Thursday August 13, 2020

What Stephens saw

New exhibition recalls the impact of James Stephens who was Registrar in 1916 at the National Gallery of Ireland

17th April, 2016
James Stephens by William Rothenstein

It’s been said that if you haven’t had a good father, you must invent one; that is, learn how to father yourself. Unsure of who exactly his father was, the novelist James Stephens, who was Registrar in 1916 at the National Gallery of Ireland, invented a range of exotic elements on his CV: a clown in a circus; a hungry boy who once fought a swan for a crust of bread; a young man sheltered...

Subscribe from just €1 for the first month!

Exclusive offers:

All Digital Access + eReader



Unlimited Access for 1 Month

Then €19.99 a month after the offer period.

Get basic
*New subscribers only
You can cancel any time.



€149 For the 1st Year

Unlimited Access for 1 Year

You can cancel any time.




90 Day Pass

You can cancel any time.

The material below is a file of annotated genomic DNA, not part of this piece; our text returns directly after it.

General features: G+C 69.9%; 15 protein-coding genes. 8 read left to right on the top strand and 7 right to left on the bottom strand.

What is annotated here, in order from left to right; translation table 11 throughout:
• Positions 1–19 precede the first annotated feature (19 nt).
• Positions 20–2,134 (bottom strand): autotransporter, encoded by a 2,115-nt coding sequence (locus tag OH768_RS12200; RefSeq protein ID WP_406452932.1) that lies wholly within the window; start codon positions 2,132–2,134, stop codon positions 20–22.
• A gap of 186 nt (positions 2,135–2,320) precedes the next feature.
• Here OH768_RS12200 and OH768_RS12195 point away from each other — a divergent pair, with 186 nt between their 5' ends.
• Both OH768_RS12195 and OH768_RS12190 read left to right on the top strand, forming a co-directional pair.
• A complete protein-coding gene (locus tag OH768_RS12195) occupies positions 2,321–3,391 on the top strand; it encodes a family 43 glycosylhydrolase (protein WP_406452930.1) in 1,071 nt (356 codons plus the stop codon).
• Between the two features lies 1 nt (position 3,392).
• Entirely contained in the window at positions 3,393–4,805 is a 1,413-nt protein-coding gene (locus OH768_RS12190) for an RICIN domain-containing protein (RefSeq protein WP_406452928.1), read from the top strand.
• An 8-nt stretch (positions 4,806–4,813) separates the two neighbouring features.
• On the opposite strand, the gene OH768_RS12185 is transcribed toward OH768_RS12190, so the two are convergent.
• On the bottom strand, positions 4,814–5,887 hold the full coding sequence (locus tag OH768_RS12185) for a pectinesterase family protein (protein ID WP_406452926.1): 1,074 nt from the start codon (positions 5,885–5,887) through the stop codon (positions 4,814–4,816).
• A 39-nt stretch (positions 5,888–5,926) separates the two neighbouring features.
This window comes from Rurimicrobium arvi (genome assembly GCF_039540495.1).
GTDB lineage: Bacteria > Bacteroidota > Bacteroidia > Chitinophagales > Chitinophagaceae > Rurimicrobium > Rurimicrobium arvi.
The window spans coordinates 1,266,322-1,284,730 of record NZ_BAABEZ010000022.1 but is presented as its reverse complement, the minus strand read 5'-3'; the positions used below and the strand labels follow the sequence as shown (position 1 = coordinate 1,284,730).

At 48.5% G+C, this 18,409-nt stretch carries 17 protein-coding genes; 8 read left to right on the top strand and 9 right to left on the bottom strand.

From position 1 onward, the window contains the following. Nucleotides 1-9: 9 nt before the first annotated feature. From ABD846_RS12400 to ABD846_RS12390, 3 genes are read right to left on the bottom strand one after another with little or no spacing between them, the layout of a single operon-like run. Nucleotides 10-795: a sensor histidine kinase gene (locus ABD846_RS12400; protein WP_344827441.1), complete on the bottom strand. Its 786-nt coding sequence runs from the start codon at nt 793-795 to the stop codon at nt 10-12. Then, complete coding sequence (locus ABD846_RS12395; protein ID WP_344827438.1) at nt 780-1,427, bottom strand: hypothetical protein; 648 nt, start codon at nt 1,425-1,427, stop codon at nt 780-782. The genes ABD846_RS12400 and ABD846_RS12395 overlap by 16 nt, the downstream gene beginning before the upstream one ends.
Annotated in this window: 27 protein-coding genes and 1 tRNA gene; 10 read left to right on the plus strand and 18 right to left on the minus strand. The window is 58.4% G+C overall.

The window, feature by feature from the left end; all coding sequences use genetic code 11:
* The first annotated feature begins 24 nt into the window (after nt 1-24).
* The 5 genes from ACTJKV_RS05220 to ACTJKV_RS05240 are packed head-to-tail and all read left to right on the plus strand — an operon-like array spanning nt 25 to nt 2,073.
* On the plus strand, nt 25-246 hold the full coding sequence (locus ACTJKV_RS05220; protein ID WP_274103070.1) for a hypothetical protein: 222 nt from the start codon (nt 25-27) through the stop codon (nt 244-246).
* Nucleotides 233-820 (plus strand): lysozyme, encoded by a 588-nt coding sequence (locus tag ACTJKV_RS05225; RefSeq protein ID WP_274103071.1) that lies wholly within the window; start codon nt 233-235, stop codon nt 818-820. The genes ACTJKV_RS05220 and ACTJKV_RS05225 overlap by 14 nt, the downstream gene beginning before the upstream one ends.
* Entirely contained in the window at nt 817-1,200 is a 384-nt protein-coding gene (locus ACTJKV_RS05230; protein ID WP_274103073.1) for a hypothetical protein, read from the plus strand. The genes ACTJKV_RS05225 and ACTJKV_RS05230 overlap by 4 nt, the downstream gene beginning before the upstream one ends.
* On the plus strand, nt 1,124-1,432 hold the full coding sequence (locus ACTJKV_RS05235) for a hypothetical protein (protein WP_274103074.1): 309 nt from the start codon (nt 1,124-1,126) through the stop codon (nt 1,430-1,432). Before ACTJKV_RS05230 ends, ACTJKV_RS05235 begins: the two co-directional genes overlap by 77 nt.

2 Yearly



Unlimited Access for 2 Years

This product does not auto-renew

Team Pass

Get a Business Account for you and your team

Related Stories

Harlots is a rambunctious yet comic series that portrays the often chaotic lives of 18th-century sex workers without bolting on modern social attitudes to the mores of the time

Emmanuel Kehoe | 4 days ago

We ask a different expert to solve your problems each week. This week, chartered occupational psychologist Louize Carroll gives a reader advice on how to become more self-reliant and enjoy their alone time

Louize Carroll | 4 days ago

A BBC reality favourite is added to the Netflix catalogue, a radio show upacks the latest films as cinemas reopen, and a millennial mayor is the subject of a new documentary

Jenny Murphy Byrne | 4 days ago